Tuesday, December 30, 2008

My Favorite Albums of 2008

[Originally published at MadeLoud]

1. Amadou & Mariam – Welcome to Mali

The latest effort by Mali’s premiere husband-and-wife duo isn’t as instantly catchy as its Manu Chao-produced predecessor, but this mind-blowing amalgam of Afro-funk, folk and even electronica is even more ambitious. There simply aren’t many more exciting acts anywhere on the globe.

2. Yahowa 13 – Sonic Portation

It may not have been the year’s most talked-about reunion, but the return of this ‘70s psych-rock trio was by far the most fruitful. Over an album’s worth of improvised jams, Yahowa 13 crafts a powerful, apocalyptic soundscape that transcends the decades and flat-out kicks ass.

3. Ruby Suns – Sea Lion

A lot of albums strive to be compared to Pet Sounds, but this elaborately produced kaleidoscope of sound is one of the very few that actually earns that distinction. Veering from ponderous to poppy to straight-up silly, the New Zealanders’ second album draws on a huge range of global influences and reveals a little more with every listening.

4. Q-Tip – The Renaissance

The Tribe Called Quest front man’s sophomore solo effort was a long time coming, but well worth the wait. In a year that saw disappointing efforts from hip-hop cult favorites from Del to Devin, Q-Tip’s distinctive flow, groovy beats and quick-witted lyricism rang out loud and strong.

5. TV on the Radio – Dear Science

It’s not quite on par with the band’s 2006 masterpiece Return to Cookie Mountain, but that’s about the only knock to be made against this slicker, sleeker follow-up. Plenty of bands would kill to be able to evoke half the passion that bleeds from every TV on the Radio song.

6. She & Him – Volume One

At first glance, the pairing of indie film gamine Zooey Deschanel and indie folk charmer M. Ward looked like a pretentious gimmick, but the duo’s debut is exactly the opposite. Deschanel’s charming delivery complements Ward’s clever production perfectly on this sunny collection of tunes that would fit right in on a ‘70s pop sampler.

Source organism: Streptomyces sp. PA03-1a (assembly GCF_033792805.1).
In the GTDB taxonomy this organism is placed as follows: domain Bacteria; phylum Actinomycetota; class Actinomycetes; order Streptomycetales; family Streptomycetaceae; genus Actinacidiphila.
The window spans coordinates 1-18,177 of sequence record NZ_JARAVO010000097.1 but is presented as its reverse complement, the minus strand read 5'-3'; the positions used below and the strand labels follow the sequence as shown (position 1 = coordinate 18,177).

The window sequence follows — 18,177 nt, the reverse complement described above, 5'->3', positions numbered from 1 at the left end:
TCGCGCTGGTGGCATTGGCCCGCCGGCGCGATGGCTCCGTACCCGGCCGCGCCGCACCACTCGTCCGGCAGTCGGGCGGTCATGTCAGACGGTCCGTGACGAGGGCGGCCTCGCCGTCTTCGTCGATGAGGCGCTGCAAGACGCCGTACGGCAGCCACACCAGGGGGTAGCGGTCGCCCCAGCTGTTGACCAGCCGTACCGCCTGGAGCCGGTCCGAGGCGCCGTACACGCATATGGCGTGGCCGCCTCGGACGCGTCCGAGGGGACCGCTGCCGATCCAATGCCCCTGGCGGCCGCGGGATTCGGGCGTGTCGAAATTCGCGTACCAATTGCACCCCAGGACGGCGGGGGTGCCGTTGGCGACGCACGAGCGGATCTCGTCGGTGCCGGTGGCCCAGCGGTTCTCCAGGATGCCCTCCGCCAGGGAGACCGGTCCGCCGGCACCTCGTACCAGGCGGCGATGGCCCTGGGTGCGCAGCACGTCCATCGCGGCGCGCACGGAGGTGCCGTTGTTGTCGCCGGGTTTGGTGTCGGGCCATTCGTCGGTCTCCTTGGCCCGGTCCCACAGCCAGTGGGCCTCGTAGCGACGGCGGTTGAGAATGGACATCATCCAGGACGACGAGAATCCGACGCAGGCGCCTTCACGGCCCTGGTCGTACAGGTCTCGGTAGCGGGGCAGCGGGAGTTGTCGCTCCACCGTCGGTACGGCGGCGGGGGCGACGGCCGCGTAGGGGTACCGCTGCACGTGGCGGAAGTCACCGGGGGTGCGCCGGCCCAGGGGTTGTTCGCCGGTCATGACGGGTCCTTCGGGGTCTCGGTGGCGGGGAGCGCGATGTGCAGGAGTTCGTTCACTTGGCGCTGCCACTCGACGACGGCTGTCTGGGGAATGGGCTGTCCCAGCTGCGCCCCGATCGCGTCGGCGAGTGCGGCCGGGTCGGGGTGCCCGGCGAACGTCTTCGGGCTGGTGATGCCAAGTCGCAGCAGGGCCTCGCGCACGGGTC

7. Cat Power – Jukebox

She’s one of her generation’s greatest lyricists, but Chan Marshall’s second covers collection proves she can knock it out of the park no matter who’s holding the pen. Her rendition of Bob Dylan’s “I Believe in You” hits especially hard, while the album’s lone original, “Song for Bobby,” captures Dylan’s voice almost as well as the man himself.

8. The Ting Tings – We Started Nothing

The British duo’s debut album was ubiquitous on 2008’s pop culture landscape, turning up on MTV, an iPod ad and soundtracks from “Slumdog Millionaire” to “The House Bunny.” It’s easy to see why – their brand of glam-pop is brassy, sassy and catchy as hell.

9. Tobacco – Fucked Up Friends

The Black Moth Super Rainbow co-founder follows in that band’s unpredictable footsteps with this raucous blend of hip-hop, electronica and psychedelia. It’s the type of album that will set heads nodding at the right kind of party and clear the room at the wrong kind.

10. Crooked Fingers – Forfeit/Fortune

Eric Bachmann’s latest reaffirms his status as one of the most consistently interesting creative forces on the indie scene. This time around, his gracefully gritty songwriting is buoyed by eclectic production that draws on everything from power pop to European folk to ‘80s goth rock.

Also excellent: Jake One – White Van Music, Nick Cave & the Bad Seeds – Dig, Lazarus, Dig!, Bonnie “Prince” Billy – Lie Down in the Light, of Montreal – Skeletal Lamping, Atmosphere – When Life Gives You Lemons, You Paint that Shit Gold

- Ira Brooker

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